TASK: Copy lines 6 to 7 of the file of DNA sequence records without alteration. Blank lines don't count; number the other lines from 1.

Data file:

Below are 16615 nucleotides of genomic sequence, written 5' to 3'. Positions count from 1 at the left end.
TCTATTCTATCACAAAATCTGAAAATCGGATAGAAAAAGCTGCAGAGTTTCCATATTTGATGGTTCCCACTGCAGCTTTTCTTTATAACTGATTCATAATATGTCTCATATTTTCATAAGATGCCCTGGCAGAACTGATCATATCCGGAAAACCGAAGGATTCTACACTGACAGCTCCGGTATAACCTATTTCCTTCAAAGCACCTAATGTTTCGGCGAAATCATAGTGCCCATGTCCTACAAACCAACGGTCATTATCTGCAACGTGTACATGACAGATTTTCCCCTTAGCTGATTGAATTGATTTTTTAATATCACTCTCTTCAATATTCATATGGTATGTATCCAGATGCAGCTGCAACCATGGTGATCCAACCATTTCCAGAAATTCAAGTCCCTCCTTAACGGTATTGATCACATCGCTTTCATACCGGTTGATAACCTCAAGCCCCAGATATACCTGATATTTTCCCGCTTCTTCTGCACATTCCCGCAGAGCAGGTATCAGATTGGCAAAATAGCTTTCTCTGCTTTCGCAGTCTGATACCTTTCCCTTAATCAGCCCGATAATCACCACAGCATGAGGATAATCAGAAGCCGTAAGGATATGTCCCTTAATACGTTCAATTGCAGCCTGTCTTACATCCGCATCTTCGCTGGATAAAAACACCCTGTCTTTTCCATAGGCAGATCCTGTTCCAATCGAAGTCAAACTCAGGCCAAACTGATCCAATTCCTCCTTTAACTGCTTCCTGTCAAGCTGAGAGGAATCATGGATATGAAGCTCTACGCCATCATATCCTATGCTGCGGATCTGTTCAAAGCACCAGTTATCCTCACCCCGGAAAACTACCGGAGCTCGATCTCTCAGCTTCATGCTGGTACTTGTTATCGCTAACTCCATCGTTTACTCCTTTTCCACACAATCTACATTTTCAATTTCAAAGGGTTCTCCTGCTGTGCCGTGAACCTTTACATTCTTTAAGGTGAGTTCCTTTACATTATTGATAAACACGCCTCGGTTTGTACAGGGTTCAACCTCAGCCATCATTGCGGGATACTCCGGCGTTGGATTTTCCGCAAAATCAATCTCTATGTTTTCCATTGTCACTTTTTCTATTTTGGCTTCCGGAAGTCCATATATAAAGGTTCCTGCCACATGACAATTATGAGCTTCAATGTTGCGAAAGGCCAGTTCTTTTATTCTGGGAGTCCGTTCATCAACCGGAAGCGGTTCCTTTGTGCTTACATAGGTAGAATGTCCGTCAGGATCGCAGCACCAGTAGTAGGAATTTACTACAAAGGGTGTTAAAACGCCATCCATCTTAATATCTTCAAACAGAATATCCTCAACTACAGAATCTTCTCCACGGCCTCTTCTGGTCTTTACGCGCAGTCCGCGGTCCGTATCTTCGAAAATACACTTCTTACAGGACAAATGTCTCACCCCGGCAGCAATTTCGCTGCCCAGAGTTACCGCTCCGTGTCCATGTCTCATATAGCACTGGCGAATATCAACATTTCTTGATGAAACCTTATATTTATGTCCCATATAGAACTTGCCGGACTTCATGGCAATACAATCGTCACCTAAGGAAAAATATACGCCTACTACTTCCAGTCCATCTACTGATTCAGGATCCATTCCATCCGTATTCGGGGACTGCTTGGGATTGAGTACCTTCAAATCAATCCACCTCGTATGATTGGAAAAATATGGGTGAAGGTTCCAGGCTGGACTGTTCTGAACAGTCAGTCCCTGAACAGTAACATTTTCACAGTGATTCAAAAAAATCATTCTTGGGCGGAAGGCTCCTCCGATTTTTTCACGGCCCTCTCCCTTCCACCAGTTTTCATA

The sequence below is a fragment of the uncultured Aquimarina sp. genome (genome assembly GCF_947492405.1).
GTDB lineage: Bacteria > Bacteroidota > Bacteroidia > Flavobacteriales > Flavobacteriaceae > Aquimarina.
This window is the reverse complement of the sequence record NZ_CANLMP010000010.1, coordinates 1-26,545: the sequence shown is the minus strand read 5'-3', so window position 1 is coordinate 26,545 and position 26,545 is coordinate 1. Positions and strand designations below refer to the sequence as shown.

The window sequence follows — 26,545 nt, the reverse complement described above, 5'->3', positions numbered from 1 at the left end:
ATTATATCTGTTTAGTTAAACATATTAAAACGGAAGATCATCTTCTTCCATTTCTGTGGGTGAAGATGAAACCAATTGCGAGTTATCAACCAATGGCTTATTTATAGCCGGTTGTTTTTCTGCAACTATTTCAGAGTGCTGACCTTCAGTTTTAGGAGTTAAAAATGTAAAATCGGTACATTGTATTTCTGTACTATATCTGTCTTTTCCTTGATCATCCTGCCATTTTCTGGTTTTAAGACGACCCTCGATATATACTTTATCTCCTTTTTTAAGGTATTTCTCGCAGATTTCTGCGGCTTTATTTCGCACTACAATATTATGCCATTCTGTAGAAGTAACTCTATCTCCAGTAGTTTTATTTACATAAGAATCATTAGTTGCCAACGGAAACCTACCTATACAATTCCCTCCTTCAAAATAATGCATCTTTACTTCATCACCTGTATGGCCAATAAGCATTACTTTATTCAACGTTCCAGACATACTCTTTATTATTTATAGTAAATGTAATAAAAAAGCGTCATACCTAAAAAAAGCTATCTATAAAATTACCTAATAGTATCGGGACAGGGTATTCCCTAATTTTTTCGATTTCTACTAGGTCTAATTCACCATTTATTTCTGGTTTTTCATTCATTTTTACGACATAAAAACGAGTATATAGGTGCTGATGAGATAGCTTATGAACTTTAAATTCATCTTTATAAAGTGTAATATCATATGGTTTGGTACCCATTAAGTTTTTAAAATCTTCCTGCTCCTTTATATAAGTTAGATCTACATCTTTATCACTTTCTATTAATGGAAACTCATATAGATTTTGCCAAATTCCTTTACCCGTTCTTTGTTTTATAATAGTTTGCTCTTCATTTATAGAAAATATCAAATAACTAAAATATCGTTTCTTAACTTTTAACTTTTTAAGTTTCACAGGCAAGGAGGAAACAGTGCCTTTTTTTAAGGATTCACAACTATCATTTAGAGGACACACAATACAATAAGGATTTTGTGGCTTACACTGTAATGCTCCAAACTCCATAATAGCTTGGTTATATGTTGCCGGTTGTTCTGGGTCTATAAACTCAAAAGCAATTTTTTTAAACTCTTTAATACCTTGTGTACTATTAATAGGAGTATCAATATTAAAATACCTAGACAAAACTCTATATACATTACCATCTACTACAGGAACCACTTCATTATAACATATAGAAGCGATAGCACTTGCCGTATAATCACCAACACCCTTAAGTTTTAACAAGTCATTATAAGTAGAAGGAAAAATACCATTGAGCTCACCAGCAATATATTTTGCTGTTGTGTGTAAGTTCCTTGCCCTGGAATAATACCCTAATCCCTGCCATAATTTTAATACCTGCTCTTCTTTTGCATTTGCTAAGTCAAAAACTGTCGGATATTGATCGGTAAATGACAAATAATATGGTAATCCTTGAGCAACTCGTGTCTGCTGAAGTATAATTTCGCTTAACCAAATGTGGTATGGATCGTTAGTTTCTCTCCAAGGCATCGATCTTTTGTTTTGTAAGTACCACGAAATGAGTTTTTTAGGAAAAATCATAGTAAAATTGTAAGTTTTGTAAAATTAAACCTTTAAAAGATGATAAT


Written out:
The window sequence follows — 26,545 nt, the reverse complement described above, 5'->3', positions numbered from 1 at the left end:
ATTATATCTGTTTAGTTAAACATATTAAAACGGAAGATCATCTTCTTCCATTTCTGTGGGTGAAGATGAAACCAATTGCGAGTTATCAACCAATGGCTTATTTATAGCCGGTTGTTTTTCTGCAACTATTTCAGAGTGCTGACCTTCAGTTTTAGGAGTTAAAAATGTAAAATCGGTACATTGTATTTCTGTACTATATCTGTCTTTTCCTTGATCATCCTGCCATTTTCTGGTTTTAAGACGACCCTCGATATATACTTTATCTCCTTTTTTAAGGTATTTCTCGCAGATTTCTGCGGCTTTATTTCGCACTACAATATTATGCCATTCTGTAGAAGTAACTCTATCTCCAGTAGTTTTATTTACATAAGAATCATTAGTTGCCAACGGAAACCTACCTATACAATTCCCTCCTTCAAAATAATGCATCTTTACTTCATCACCTGTATGGCCAATAAGCATTACTTTATTCAACGTTCCAGACATACTCTTTATTATTTATAGTAAATGTAATAAAAAAGCGTCATACCTAAAAAAAGCTATCTATAAAATTACCTAATAGTATCGGGACAGGGTATTCCCTAATTTTTTCGATTTCTACTAGGTCTAATTCACCATTTATTTCTGGTTTTTCATTCATTTTTACGACATAAAAACGAGTATATAGGTGCTGATGAGATAGCTTATGAACTTTAAATTCATCTTTATAAAGTGTAATATCATATGGTTTGGTACCCATTAAGTTTTTAAAATCTTCCTGCTCCTTTATATAAGTTAGATCTACATCTTTATCACTTTCTATTAATGGAAACTCATATAGATTTTGCCAAATTCCTTTACCCGTTCTTTGTTTTATAATAGTTTGCTCTTCATTTATAGAAAATATCAAATAACTAAAATATCGTTTCTTAACTTTTAACTTTTTAAGTTTCACAGGCAAGGAGGAAACAGTGCCTTTTTTTAAGGATTCACAACTATCATTTAGAGGACACACAATACAATAAGGATTTTGTGGCTTACACTGTAATGCTCCAAACTCCATAATAGCTTGGTTATATGTTGCCGGTTGTTCTGGGTCTATAAACTCAAAAGCAATTTTTTTAAACTCTTTAATACCTTGTGTACTATTAATAGGAGTATCAATATTAAAATACCTAGACAAAACTCTATATACATTACCATCTACTACAGGAACCACTTCATTATAACATATAGAAGCGATAGCACTTGCCGTATAATCACCAACACCCTTAAGTTTTAACAAGTCATTATAAGTAGAAGGAAAAATACCATTGAGCTCACCAGCAATATATTTTGCTGTTGTGTGTAAGTTCCTTGCCCTGGAATAATACCCTAATCCCTGCCATAATTTTAATACCTGCTCTTCTTTTGCATTTGCTAAGTCAAAAACTGTCGGATATTGATCGGTAAATGACAAATAATATGGTAATCCTTGAGCAACTCGTGTCTGCTGAAGTATAATTTCGCTTAACCAAATGTGGTATGGATCGTTAGTTTCTCTCCAAGGCATCGATCTTTTGTTTTGTAAGTACCACGAAATGAGTTTTTTAGGAAAAATCATAGTAAAATTGTAAGTTTTGTAAAATTAAACCTTTAAAAGATGATAAT